But what to do with the girl now?  The first thought was to lock her inside the experiment and forego looking for another always essential subject to nightmare and provide her cortisol infused blood to his lifework.  There was, though, the risk of contamination with one as willful as this.  That could not be allowed.

 

And so to the basement, he had brought her and left her inside its depths, locked.  There was a bit of poetry to this plan and karma that appealed to The Doctor.  He had brought a mischievous girl to the mischief as she had craved – though maybe not in this form.  You see, The Doctor, as a scientist would know that a mischief is also the name for a group of rats.  His basement was teeming with them.  Not a scientist herself, she might not know this, but he would leave her there nevertheless alone in the dark tonight where she might learn.

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art by Amy Suzanne

Kristin Garth is a Pushcart, Best of the Net & Rhysling nominated sonnet stalker. Her sonnets have stalked journals like Glass, Yes, Five:2:One, Luna Luna and more. She is the author of sixteen books of poetry including Pink Plastic House  (Maverick Duck Press), Crow Carriage (The Hedgehog Poetry Press), Flutter: Southern Gothic Fever Dream (TwistiT Press), The Meadow (APEP Publications) and Golden Ticket forthcoming from Roaring Junior Press.  She is the founder of Pink Plastic House a tiny journal and co-founder of Performance Anxiety, an online poetry reading series. Follow her on Twitter:  (@lolaandjolie) and her website kristingarth.com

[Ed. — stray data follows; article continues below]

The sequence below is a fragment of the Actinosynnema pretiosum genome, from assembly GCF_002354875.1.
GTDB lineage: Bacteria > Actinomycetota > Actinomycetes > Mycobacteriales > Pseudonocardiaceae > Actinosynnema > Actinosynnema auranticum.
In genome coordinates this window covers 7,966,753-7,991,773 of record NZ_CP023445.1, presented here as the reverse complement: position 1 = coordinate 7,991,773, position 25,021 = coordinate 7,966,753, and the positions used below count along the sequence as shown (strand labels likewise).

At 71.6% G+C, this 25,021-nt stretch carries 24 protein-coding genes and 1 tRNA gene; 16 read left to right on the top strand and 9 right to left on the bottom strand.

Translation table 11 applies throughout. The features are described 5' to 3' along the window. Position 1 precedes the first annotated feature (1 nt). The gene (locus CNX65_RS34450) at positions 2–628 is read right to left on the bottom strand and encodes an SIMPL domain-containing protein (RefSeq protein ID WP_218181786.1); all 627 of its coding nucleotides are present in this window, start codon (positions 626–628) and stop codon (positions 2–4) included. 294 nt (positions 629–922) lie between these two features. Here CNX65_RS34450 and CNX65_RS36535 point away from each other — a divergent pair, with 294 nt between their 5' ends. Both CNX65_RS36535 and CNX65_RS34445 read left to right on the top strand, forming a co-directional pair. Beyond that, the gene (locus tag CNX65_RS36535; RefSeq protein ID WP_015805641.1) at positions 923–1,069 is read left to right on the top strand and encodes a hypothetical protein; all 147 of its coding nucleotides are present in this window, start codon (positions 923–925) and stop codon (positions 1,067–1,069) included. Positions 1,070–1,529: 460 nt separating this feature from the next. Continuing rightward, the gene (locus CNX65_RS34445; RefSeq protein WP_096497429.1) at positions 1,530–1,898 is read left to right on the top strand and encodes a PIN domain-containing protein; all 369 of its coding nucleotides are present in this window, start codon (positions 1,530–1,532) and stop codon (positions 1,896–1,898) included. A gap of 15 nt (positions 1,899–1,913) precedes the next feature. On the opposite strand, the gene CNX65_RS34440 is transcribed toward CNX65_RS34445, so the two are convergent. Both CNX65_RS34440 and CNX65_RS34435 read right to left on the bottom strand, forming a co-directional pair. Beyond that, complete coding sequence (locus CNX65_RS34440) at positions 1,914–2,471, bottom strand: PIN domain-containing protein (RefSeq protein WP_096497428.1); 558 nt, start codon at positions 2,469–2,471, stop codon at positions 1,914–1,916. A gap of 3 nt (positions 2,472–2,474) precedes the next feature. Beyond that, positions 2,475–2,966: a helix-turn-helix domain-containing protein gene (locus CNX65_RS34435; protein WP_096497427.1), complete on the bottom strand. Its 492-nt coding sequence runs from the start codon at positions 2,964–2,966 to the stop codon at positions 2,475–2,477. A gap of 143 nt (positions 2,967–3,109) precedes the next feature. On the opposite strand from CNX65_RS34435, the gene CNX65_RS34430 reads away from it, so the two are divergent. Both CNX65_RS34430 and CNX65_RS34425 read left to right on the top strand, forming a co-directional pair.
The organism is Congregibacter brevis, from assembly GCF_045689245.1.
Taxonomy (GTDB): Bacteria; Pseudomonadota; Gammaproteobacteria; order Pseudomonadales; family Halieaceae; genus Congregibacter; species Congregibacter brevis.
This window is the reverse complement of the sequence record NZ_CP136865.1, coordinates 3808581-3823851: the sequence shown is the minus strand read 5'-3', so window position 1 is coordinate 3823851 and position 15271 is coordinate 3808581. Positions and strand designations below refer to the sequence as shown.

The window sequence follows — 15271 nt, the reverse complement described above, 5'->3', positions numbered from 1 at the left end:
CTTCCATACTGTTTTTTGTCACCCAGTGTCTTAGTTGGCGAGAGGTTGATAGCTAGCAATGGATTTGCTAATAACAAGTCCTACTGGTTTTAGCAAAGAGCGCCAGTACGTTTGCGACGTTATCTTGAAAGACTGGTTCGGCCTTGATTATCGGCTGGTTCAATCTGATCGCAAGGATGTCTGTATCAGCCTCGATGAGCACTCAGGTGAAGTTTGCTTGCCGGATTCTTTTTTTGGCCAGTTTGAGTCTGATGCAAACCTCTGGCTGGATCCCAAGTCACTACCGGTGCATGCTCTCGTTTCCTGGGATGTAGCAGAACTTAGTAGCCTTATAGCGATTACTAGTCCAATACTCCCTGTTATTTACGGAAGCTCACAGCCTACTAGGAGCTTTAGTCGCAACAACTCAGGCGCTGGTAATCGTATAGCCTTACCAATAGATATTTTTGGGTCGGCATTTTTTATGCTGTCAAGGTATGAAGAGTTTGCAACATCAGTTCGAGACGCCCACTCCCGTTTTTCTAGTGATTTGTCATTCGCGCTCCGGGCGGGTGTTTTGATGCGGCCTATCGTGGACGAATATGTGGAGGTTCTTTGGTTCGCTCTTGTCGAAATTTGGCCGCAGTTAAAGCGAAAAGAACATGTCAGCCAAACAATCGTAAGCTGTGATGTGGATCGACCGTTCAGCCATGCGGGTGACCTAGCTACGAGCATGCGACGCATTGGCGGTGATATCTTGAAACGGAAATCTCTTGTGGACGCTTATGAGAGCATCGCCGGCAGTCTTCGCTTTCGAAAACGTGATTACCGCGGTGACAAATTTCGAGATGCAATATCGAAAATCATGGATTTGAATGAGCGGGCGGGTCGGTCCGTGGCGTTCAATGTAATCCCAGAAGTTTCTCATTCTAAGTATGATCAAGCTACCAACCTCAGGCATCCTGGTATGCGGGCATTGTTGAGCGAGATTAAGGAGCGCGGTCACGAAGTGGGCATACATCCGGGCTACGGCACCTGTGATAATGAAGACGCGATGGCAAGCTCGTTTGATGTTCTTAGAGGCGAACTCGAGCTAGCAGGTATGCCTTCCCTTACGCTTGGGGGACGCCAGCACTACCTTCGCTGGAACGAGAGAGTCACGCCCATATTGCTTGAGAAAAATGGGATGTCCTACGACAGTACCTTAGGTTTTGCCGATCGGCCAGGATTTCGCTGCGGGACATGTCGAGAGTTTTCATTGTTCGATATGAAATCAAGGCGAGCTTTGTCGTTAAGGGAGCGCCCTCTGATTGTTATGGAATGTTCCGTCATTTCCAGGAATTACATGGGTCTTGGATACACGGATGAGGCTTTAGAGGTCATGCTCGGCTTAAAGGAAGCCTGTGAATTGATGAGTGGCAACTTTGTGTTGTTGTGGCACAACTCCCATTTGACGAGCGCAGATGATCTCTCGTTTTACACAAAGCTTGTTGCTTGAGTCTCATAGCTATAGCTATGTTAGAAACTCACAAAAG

Dracula is Not Sexy by K. A. Laity

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I was happy to dive into the latest take on Dracula via the BBC: Claes Bang and Dolly Wells. But I marvel anew at the attempts to make the count a sexy predator irresistible to women — and in this case men, too, which is at least something of an advance on the novel’s Victorian morality. Stoker had to invent the three ‘brides’ to avoid any suggestion of male-on-male shenanigans, but Gatiss et. al. don’t mind that a bit. Having taught the text a few times, I can’t help turning my mind back to Jonathan Harker’s first descriptions of the Count:
His face was a strong—a very strong—aquiline, with high bridge of the thin nose and peculiarly arched nostrils; with lofty domed forehead, and hair growing scantily round the temples but profusely elsewhere. His eyebrows were very massive, almost meeting over the nose, and with bushy hair that seemed to curl in its own profusion. The mouth, so far as I could see it under the heavy moustache, was fixed and rather cruel-looking, with peculiarly sharp white teeth; these protruded over the lips, whose remarkable ruddiness showed astonishing vitality in a man of his years. For the rest, his ears were pale, and at the tops extremely pointed; the chin was broad and strong, and the cheeks firm though thin. The general effect was one of extraordinary pallor.
 
I guess unibrows have a different cultural weight now, and the art of the ’tache is elusive (too easy to veer into creepy/cheesy) — to say nothing of elf ears. Can’t make elves scary after the elegance of those Tolkien adaptations, I guess. And rabbitty teeth would hardly make the Count look dangerous, now would they? Oh, but there’s more:
Hitherto I had noticed the backs of his hands as they lay on his knees in the firelight, and they had seemed rather white and fine; but seeing them now close to me, I could not but notice that they were rather coarse—broad, with squat fingers. Strange to say, there were hairs in the centre of the palm. The nails were long and fine, and cut to a sharp point. As the Count leaned over me and his hands touched me, I could not repress a shudder. It may have been that his breath was rank, but a horrible feeling of nausea came over me, which, do what I would, I could not conceal.